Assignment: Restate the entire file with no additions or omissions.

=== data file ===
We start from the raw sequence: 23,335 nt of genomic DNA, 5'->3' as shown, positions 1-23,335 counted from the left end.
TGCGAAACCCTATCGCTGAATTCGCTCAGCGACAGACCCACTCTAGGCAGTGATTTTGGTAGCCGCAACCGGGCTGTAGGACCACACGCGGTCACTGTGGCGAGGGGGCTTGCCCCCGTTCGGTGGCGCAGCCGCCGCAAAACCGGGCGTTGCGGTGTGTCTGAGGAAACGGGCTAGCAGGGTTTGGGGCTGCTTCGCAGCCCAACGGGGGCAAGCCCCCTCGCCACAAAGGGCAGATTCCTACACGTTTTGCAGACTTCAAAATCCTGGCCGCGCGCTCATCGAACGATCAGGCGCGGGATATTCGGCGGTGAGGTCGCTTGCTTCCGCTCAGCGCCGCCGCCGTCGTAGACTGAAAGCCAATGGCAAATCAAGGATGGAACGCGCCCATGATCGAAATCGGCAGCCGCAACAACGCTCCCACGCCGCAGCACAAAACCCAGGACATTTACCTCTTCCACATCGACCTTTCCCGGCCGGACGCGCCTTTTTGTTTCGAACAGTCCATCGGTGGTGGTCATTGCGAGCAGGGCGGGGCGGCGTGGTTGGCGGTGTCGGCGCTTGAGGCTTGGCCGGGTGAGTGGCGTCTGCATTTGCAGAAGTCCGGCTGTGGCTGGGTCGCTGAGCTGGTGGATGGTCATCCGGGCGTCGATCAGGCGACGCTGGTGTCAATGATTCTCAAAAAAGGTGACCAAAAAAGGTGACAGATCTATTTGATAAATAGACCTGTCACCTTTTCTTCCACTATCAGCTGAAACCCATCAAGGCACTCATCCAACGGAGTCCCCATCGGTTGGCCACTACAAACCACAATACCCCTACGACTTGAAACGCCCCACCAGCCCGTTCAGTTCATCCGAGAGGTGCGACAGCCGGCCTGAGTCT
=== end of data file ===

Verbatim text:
We start from the raw sequence: 23,335 nt of genomic DNA, 5'->3' as shown, positions 1-23,335 counted from the left end.
TGCGAAACCCTATCGCTGAATTCGCTCAGCGACAGACCCACTCTAGGCAGTGATTTTGGTAGCCGCAACCGGGCTGTAGGACCACACGCGGTCACTGTGGCGAGGGGGCTTGCCCCCGTTCGGTGGCGCAGCCGCCGCAAAACCGGGCGTTGCGGTGTGTCTGAGGAAACGGGCTAGCAGGGTTTGGGGCTGCTTCGCAGCCCAACGGGGGCAAGCCCCCTCGCCACAAAGGGCAGATTCCTACACGTTTTGCAGACTTCAAAATCCTGGCCGCGCGCTCATCGAACGATCAGGCGCGGGATATTCGGCGGTGAGGTCGCTTGCTTCCGCTCAGCGCCGCCGCCGTCGTAGACTGAAAGCCAATGGCAAATCAAGGATGGAACGCGCCCATGATCGAAATCGGCAGCCGCAACAACGCTCCCACGCCGCAGCACAAAACCCAGGACATTTACCTCTTCCACATCGACCTTTCCCGGCCGGACGCGCCTTTTTGTTTCGAACAGTCCATCGGTGGTGGTCATTGCGAGCAGGGCGGGGCGGCGTGGTTGGCGGTGTCGGCGCTTGAGGCTTGGCCGGGTGAGTGGCGTCTGCATTTGCAGAAGTCCGGCTGTGGCTGGGTCGCTGAGCTGGTGGATGGTCATCCGGGCGTCGATCAGGCGACGCTGGTGTCAATGATTCTCAAAAAAGGTGACCAAAAAAGGTGACAGATCTATTTGATAAATAGACCTGTCACCTTTTCTTCCACTATCAGCTGAAACCCATCAAGGCACTCATCCAACGGAGTCCCCATCGGTTGGCCACTACAAACCACAATACCCCTACGACTTGAAACGCCCCACCAGCCCGTTCAGTTCATCCGAGAGGTGCGACAGCCGGCCTGAGTCT